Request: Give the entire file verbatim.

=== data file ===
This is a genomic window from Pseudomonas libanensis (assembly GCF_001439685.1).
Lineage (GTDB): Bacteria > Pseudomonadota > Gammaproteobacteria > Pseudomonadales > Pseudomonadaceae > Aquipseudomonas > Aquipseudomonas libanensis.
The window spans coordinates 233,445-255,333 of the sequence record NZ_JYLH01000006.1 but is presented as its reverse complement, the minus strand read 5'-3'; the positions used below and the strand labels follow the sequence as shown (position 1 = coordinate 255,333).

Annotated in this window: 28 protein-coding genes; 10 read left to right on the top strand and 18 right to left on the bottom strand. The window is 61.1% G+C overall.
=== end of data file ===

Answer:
This is a genomic window from Pseudomonas libanensis (assembly GCF_001439685.1).
Lineage (GTDB): Bacteria > Pseudomonadota > Gammaproteobacteria > Pseudomonadales > Pseudomonadaceae > Aquipseudomonas > Aquipseudomonas libanensis.
The window spans coordinates 233,445-255,333 of the sequence record NZ_JYLH01000006.1 but is presented as its reverse complement, the minus strand read 5'-3'; the positions used below and the strand labels follow the sequence as shown (position 1 = coordinate 255,333).

Annotated in this window: 28 protein-coding genes; 10 read left to right on the top strand and 18 right to left on the bottom strand. The window is 61.1% G+C overall.